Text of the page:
Laura Barclift, CPCU, chief programs officer at The Remi Group in Charlotte, NC, makes the point that biomeds can do a better job with PM if they also take into account equipment utilization. “The more a piece of equipment is used, the more frequently it should be PM’ed, possibly even more frequently than the schedule recommended by the manufacturer,” she suggests.
Which leads to another problem: Sometimes, a PM must be performed on a specific piece of equipment for which there is no original equipment manufacturer (OEM) procedure available. The solution, suggests Ridgway, is to consult the generic procedures available from ECRI (formerly known as the Emergency Care Research Institute) or those from the 1996 ASHE maintenance manual.
“These generic procedures don’t get into the specifics of tasks,” he cautions. “For instance, they might only say something like ‘check battery’ but not give the specifics of how to open the battery box, as might the OEM’s procedure manual. But they at least tell you what needs to be done.”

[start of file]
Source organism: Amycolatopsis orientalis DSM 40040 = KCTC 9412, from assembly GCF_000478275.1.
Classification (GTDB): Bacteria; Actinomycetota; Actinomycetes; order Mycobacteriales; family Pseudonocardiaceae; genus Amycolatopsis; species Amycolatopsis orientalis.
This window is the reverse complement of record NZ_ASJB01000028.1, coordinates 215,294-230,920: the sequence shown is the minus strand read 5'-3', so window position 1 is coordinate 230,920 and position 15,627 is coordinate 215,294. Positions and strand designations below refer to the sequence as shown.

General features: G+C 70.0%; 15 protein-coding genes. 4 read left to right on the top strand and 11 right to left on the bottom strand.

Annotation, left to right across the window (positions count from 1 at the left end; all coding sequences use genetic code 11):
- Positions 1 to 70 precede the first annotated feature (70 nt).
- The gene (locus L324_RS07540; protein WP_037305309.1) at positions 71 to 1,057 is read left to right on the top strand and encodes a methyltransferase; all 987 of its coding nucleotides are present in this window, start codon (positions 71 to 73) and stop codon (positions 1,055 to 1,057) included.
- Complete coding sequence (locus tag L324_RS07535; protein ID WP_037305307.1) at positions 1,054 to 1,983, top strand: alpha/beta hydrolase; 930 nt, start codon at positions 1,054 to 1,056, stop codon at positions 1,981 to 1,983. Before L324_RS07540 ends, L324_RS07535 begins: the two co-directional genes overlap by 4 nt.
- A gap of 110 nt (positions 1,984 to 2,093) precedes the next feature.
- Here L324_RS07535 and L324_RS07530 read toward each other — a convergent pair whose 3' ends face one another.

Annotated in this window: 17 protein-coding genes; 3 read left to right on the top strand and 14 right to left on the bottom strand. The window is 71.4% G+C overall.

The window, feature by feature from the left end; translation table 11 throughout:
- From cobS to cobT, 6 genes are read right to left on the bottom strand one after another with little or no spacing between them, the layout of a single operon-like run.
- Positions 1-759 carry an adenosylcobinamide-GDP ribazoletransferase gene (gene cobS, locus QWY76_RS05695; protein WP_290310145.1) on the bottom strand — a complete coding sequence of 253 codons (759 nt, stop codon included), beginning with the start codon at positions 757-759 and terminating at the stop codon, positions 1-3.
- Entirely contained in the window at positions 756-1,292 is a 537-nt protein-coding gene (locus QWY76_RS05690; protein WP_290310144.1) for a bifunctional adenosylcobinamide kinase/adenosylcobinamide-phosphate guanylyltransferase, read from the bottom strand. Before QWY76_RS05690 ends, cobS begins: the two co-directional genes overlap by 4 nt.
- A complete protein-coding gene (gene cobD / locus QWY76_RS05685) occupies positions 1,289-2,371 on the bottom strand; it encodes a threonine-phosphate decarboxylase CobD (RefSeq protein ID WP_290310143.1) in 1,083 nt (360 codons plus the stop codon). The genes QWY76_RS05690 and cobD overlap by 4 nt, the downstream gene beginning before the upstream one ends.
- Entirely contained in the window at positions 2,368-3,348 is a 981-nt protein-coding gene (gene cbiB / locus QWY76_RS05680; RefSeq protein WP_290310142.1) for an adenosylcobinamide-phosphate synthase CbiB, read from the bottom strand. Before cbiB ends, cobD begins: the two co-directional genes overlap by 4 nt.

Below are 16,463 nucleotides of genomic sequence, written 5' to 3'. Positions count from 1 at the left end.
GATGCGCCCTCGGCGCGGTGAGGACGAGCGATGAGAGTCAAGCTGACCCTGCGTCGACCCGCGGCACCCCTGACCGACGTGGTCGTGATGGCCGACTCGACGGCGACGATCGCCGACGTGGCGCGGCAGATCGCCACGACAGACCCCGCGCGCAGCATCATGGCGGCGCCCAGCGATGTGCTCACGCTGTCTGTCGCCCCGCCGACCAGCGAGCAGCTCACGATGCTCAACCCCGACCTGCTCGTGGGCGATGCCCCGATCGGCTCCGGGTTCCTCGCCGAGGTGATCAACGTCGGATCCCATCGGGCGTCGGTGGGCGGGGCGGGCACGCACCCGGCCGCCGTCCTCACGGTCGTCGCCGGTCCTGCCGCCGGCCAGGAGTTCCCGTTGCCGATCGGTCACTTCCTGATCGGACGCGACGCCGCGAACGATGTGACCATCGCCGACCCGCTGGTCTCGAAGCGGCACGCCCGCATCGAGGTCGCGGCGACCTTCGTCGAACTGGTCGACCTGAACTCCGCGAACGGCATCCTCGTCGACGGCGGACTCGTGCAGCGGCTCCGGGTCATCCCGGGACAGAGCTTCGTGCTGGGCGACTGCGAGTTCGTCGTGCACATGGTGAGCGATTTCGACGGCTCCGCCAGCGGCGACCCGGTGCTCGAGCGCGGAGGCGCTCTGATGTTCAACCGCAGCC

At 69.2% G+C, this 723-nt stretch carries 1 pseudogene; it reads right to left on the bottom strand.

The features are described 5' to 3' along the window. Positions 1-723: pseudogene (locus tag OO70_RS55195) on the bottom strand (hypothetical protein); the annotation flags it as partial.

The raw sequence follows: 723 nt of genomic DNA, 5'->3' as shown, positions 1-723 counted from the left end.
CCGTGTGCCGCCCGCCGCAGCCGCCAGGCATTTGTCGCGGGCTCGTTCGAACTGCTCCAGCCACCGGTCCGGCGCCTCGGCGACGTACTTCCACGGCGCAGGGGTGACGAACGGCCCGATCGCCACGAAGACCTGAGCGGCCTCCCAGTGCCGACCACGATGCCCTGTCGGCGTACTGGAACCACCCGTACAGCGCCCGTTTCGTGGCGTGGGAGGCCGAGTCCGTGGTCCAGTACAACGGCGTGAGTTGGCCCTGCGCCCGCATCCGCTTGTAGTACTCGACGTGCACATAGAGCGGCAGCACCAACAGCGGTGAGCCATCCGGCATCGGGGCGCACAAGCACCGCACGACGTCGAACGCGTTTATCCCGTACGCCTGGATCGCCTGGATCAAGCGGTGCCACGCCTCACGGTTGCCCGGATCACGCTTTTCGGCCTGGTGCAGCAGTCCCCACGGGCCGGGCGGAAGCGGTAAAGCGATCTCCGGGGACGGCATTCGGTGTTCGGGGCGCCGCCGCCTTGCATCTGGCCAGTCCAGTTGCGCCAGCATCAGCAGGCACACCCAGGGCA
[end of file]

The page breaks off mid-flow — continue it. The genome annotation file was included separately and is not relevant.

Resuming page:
Then, too, it occasionally happens that a piece of equipment due for a PM as mandated by the Joint Commission on the Accreditation of Healthcare Organizations’ current “environment of care” standards either cannot be located or cannot be taken offline for an inspection. Here is how Ridgway’s enterprise handles this situation: “If we find a device is in use and can’t be taken offline at that time, we put a tag on it that says, ‘This item is due for a PM; as soon as it becomes available, please call us.’ Then, when we receive the call, we come back and do the PM. As to devices that can’t be found, at the end of each month we send the user department an all-points bulletin containing descriptions of the missing items and a request for clinical personnel to be on the lookout for them. The clinicians are quite cooperative in helping us round up the strays so that we can then do our PMs.”
A common thread in Ridgway’s answers to the problem of missing or temporarily non-PM-able equipment is that some responsibility for rectifying the matter rests with the clinicians, not exclusively with the biomeds. This shared ownership of responsibility for making sure PMs occur carries over into a PM-scheduling technique Ridgway’s team has developed.